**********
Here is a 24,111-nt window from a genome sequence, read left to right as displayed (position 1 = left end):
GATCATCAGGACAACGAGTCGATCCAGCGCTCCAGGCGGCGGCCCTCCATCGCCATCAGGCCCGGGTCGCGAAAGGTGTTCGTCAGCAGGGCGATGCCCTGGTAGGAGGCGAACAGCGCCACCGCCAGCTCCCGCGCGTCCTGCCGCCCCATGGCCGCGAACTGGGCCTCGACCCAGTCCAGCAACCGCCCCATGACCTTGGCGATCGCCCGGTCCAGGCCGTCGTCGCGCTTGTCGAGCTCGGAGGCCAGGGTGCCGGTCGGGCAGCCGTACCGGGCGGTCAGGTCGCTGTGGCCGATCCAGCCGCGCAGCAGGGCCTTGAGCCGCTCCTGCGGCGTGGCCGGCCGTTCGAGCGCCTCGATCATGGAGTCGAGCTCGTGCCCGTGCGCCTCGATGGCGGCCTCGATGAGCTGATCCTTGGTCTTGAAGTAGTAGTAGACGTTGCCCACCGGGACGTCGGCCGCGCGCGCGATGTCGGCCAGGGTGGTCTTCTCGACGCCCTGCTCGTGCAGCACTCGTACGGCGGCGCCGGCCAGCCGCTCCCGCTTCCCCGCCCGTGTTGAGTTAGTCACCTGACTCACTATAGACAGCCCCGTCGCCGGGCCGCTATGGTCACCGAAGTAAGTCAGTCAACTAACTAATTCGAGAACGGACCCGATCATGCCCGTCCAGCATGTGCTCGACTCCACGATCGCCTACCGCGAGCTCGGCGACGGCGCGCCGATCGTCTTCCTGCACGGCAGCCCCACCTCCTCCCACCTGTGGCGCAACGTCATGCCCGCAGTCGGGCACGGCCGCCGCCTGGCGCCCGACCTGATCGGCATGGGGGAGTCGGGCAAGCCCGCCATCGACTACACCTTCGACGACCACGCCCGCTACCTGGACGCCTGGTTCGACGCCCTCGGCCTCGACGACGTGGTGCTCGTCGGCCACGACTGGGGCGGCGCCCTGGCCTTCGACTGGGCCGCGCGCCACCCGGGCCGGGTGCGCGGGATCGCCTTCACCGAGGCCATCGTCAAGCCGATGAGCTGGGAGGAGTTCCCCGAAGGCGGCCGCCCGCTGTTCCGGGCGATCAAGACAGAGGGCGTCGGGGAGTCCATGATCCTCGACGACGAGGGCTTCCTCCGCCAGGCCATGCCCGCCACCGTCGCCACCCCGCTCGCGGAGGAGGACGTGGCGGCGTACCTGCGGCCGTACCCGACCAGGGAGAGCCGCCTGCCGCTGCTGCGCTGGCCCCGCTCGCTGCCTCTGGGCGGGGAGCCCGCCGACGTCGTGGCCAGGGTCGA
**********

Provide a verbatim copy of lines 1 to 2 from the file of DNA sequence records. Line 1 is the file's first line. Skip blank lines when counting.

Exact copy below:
Here is a 24,111-nt window from a genome sequence, read left to right as displayed (position 1 = left end):
GATCATCAGGACAACGAGTCGATCCAGCGCTCCAGGCGGCGGCCCTCCATCGCCATCAGGCCCGGGTCGCGAAAGGTGTTCGTCAGCAGGGCGATGCCCTGGTAGGAGGCGAACAGCGCCACCGCCAGCTCCCGCGCGTCCTGCCGCCCCATGGCCGCGAACTGGGCCTCGACCCAGTCCAGCAACCGCCCCATGACCTTGGCGATCGCCCGGTCCAGGCCGTCGTCGCGCTTGTCGAGCTCGGAGGCCAGGGTGCCGGTCGGGCAGCCGTACCGGGCGGTCAGGTCGCTGTGGCCGATCCAGCCGCGCAGCAGGGCCTTGAGCCGCTCCTGCGGCGTGGCCGGCCGTTCGAGCGCCTCGATCATGGAGTCGAGCTCGTGCCCGTGCGCCTCGATGGCGGCCTCGATGAGCTGATCCTTGGTCTTGAAGTAGTAGTAGACGTTGCCCACCGGGACGTCGGCCGCGCGCGCGATGTCGGCCAGGGTGGTCTTCTCGACGCCCTGCTCGTGCAGCACTCGTACGGCGGCGCCGGCCAGCCGCTCCCGCTTCCCCGCCCGTGTTGAGTTAGTCACCTGACTCACTATAGACAGCCCCGTCGCCGGGCCGCTATGGTCACCGAAGTAAGTCAGTCAACTAACTAATTCGAGAACGGACCCGATCATGCCCGTCCAGCATGTGCTCGACTCCACGATCGCCTACCGCGAGCTCGGCGACGGCGCGCCGATCGTCTTCCTGCACGGCAGCCCCACCTCCTCCCACCTGTGGCGCAACGTCATGCCCGCAGTCGGGCACGGCCGCCGCCTGGCGCCCGACCTGATCGGCATGGGGGAGTCGGGCAAGCCCGCCATCGACTACACCTTCGACGACCACGCCCGCTACCTGGACGCCTGGTTCGACGCCCTCGGCCTCGACGACGTGGTGCTCGTCGGCCACGACTGGGGCGGCGCCCTGGCCTTCGACTGGGCCGCGCGCCACCCGGGCCGGGTGCGCGGGATCGCCTTCACCGAGGCCATCGTCAAGCCGATGAGCTGGGAGGAGTTCCCCGAAGGCGGCCGCCCGCTGTTCCGGGCGATCAAGACAGAGGGCGTCGGGGAGTCCATGATCCTCGACGACGAGGGCTTCCTCCGCCAGGCCATGCCCGCCACCGTCGCCACCCCGCTCGCGGAGGAGGACGTGGCGGCGTACCTGCGGCCGTACCCGACCAGGGAGAGCCGCCTGCCGCTGCTGCGCTGGCCCCGCTCGCTGCCTCTGGGCGGGGAGCCCGCCGACGTCGTGGCCAGGGTCGA